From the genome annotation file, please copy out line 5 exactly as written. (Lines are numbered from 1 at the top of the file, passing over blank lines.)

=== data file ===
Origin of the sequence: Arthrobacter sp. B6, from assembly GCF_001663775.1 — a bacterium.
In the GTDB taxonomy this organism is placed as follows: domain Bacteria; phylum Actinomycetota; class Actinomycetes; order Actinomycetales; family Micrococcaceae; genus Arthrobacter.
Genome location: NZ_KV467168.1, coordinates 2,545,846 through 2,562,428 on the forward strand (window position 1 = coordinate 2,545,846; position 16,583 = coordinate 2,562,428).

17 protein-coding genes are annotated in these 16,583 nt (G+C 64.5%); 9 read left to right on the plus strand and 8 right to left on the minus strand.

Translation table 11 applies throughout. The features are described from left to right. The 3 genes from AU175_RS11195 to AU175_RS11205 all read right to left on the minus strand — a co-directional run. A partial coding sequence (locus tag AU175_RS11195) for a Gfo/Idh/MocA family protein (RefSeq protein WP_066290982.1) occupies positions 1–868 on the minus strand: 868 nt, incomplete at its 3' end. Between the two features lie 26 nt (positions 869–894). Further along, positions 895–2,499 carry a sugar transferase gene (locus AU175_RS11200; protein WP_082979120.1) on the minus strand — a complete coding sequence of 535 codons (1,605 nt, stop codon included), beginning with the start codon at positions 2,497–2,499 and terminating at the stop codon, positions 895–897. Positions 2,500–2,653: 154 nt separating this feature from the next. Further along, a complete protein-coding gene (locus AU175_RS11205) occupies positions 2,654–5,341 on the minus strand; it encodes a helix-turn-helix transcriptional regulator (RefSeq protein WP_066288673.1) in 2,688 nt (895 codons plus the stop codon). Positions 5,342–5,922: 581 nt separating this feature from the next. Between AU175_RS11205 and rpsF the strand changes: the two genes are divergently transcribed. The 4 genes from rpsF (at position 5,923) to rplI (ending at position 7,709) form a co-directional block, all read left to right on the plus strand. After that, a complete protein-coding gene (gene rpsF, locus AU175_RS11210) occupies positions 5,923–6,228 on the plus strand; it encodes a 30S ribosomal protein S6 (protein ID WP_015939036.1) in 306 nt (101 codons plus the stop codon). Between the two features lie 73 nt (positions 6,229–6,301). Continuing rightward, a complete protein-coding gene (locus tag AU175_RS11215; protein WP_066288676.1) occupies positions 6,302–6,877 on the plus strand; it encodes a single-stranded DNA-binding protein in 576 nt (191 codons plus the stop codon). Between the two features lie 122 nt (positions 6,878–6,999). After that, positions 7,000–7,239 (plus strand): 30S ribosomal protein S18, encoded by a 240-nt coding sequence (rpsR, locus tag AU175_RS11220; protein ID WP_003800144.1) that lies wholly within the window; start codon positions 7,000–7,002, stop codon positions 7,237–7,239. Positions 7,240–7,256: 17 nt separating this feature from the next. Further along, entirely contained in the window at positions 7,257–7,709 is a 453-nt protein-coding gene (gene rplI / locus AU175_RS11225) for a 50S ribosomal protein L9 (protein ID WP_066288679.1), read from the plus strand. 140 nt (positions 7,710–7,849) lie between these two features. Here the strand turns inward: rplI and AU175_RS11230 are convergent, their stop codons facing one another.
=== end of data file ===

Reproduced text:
Translation table 11 applies throughout. The features are described from left to right. The 3 genes from AU175_RS11195 to AU175_RS11205 all read right to left on the minus strand — a co-directional run. A partial coding sequence (locus tag AU175_RS11195) for a Gfo/Idh/MocA family protein (RefSeq protein WP_066290982.1) occupies positions 1–868 on the minus strand: 868 nt, incomplete at its 3' end. Between the two features lie 26 nt (positions 869–894). Further along, positions 895–2,499 carry a sugar transferase gene (locus AU175_RS11200; protein WP_082979120.1) on the minus strand — a complete coding sequence of 535 codons (1,605 nt, stop codon included), beginning with the start codon at positions 2,497–2,499 and terminating at the stop codon, positions 895–897. Positions 2,500–2,653: 154 nt separating this feature from the next. Further along, a complete protein-coding gene (locus AU175_RS11205) occupies positions 2,654–5,341 on the minus strand; it encodes a helix-turn-helix transcriptional regulator (RefSeq protein WP_066288673.1) in 2,688 nt (895 codons plus the stop codon). Positions 5,342–5,922: 581 nt separating this feature from the next. Between AU175_RS11205 and rpsF the strand changes: the two genes are divergently transcribed. The 4 genes from rpsF (at position 5,923) to rplI (ending at position 7,709) form a co-directional block, all read left to right on the plus strand. After that, a complete protein-coding gene (gene rpsF, locus AU175_RS11210) occupies positions 5,923–6,228 on the plus strand; it encodes a 30S ribosomal protein S6 (protein ID WP_015939036.1) in 306 nt (101 codons plus the stop codon). Between the two features lie 73 nt (positions 6,229–6,301). Continuing rightward, a complete protein-coding gene (locus tag AU175_RS11215; protein WP_066288676.1) occupies positions 6,302–6,877 on the plus strand; it encodes a single-stranded DNA-binding protein in 576 nt (191 codons plus the stop codon). Between the two features lie 122 nt (positions 6,878–6,999). After that, positions 7,000–7,239 (plus strand): 30S ribosomal protein S18, encoded by a 240-nt coding sequence (rpsR, locus tag AU175_RS11220; protein ID WP_003800144.1) that lies wholly within the window; start codon positions 7,000–7,002, stop codon positions 7,237–7,239. Positions 7,240–7,256: 17 nt separating this feature from the next. Further along, entirely contained in the window at positions 7,257–7,709 is a 453-nt protein-coding gene (gene rplI / locus AU175_RS11225) for a 50S ribosomal protein L9 (protein ID WP_066288679.1), read from the plus strand. 140 nt (positions 7,710–7,849) lie between these two features. Here the strand turns inward: rplI and AU175_RS11230 are convergent, their stop codons facing one another.